Strategic Management: Formulation and Implementation

Making Strategic Decisions

The making of strategic decisions is a function and responsibility of managers at all levels. However, the strategic management responsibilities of managers at lower levels vary depending on the nature and size of the organization and their position in the organizational hierarchy.

The strategy-making task tends to be divided up among managers at different levels in the organizational hierarchy .

The key point is that, while there needs to be a strategic game plan at each managerial level to achieve the objectives set at that level, there are also vertical linkages in both objectives and strategy that can serve to unify the objective-setting and strategy-making activities of many managers into a coherent, coordinated pattern.

Identifying A Strategy

The purpose of identifying and articulating the current strategy of an organization as the first step in strategic analysis is threefold:

  1. To provide an understanding of how the organization reached its present status and current level of performance.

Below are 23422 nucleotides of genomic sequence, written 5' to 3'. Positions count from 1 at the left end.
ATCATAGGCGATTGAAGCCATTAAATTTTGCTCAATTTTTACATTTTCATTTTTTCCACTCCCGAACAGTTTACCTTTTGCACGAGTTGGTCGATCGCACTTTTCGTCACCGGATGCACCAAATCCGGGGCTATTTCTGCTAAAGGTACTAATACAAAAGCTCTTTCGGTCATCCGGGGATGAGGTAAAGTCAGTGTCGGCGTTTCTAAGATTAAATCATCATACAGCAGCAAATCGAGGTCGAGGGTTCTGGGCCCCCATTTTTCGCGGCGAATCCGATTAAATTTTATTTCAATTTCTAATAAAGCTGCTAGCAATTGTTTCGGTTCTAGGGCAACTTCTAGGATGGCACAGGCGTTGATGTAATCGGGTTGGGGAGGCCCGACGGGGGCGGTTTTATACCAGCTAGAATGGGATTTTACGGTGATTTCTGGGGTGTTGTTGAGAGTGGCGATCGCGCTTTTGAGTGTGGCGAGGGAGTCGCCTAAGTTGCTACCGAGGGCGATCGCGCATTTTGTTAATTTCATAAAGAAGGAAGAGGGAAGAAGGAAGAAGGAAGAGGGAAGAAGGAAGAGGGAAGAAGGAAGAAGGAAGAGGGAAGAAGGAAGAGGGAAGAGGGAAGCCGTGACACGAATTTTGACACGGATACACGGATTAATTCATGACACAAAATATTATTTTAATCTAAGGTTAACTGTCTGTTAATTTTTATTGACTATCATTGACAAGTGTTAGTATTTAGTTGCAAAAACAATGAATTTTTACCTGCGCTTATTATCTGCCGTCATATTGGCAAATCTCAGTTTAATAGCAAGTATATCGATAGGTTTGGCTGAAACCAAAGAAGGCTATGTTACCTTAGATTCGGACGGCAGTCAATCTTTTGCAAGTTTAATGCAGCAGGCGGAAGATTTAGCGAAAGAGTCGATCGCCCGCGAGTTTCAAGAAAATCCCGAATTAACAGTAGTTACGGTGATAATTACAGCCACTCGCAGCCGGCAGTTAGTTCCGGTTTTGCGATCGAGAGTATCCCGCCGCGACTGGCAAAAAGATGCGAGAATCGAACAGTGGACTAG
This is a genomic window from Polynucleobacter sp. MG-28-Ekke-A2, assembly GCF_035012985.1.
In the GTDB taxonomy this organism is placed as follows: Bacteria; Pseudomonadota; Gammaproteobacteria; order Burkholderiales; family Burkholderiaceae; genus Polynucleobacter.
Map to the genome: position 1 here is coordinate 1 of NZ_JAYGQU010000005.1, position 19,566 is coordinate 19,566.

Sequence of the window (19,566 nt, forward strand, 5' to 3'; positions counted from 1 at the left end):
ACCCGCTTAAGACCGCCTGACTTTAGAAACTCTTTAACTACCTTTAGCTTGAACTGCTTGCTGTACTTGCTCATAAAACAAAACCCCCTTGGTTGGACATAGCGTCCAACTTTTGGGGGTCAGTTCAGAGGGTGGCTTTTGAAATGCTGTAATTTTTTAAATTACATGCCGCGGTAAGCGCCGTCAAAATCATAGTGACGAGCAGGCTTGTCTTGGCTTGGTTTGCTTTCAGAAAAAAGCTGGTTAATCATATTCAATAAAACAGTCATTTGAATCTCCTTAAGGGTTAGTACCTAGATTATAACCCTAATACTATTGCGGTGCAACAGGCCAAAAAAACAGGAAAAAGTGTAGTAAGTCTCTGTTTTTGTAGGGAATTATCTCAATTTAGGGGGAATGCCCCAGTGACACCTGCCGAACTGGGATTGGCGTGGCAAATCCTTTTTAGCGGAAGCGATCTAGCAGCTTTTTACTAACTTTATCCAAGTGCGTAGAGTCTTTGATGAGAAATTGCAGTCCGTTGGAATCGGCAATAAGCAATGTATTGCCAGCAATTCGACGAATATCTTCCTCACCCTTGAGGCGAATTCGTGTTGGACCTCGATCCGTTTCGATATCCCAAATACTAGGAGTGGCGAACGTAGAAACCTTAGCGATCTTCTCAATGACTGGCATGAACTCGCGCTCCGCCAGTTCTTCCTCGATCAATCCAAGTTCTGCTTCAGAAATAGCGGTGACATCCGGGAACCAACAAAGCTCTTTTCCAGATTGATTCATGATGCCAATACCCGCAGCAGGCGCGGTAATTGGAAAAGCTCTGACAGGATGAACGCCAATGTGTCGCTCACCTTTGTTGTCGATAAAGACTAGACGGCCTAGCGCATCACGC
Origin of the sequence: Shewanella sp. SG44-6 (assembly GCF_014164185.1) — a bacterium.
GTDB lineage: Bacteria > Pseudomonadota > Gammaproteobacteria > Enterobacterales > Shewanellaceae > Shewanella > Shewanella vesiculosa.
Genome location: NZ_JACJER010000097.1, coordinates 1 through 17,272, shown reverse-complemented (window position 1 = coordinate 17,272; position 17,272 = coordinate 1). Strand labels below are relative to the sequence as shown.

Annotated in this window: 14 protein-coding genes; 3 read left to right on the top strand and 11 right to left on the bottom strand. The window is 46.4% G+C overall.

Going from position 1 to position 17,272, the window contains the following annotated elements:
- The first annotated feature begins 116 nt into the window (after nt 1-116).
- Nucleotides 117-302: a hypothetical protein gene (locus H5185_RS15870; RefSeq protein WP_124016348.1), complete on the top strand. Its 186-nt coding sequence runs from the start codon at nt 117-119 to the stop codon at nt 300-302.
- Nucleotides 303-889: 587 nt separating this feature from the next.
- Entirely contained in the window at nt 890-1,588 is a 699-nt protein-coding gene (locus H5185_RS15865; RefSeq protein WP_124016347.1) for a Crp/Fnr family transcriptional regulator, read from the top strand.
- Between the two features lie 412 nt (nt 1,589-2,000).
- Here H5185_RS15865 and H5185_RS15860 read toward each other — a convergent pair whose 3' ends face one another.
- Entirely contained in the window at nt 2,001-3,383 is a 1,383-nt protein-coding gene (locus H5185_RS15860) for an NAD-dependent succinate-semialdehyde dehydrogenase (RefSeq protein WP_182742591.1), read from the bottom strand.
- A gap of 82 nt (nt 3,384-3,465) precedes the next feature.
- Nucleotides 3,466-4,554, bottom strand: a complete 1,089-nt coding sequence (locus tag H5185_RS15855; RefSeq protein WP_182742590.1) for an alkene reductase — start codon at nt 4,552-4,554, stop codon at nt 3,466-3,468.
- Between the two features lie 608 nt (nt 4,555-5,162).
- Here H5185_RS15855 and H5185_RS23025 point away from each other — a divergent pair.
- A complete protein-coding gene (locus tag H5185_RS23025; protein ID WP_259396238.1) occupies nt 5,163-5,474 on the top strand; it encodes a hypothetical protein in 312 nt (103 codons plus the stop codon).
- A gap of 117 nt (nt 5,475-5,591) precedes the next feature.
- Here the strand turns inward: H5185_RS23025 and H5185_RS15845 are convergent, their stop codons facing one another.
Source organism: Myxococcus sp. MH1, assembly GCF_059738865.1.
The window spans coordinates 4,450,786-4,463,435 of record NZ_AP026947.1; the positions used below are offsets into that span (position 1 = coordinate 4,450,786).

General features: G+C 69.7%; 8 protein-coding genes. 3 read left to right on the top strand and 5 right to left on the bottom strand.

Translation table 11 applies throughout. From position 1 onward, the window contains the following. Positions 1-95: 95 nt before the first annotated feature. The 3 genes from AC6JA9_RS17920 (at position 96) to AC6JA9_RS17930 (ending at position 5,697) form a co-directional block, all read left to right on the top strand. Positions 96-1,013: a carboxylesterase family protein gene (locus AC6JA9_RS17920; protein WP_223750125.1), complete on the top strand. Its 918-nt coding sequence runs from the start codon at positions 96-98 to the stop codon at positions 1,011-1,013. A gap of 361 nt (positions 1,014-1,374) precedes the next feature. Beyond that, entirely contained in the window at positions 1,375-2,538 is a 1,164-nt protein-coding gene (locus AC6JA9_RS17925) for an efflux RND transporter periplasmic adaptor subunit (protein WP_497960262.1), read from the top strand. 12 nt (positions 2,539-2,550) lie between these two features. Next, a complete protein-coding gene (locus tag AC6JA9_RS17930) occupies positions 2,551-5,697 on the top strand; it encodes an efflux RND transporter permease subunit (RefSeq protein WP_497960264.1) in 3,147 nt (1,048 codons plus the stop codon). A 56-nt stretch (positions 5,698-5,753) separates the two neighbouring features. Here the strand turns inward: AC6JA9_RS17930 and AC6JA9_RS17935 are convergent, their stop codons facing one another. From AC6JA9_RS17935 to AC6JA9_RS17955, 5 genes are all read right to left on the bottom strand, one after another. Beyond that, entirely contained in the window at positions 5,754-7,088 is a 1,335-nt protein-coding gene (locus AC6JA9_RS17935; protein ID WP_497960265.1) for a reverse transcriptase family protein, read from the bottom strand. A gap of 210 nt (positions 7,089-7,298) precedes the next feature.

2. To provide the first alternative for any set of strategic alternatives.
  3. To communicate with other strategists to come to a common understanding of the situation.

Identification of strategy involves of investigative work and analysis.

An organization which has no explicit strategy is relatively easy to identify. The probabilities of long-term success are greatly reduced without a consciously developed strategy.

However, strategy may exist even when it is not formally developed and explicitly communicated. If the strategy has been developed but no written, it becomes necessary to look for evidence of strategy rather than for a strategy statement. In this situation, a formally developed, written strategy makes identification simply a process of locating the statement of strategy or an individual who can divulge it.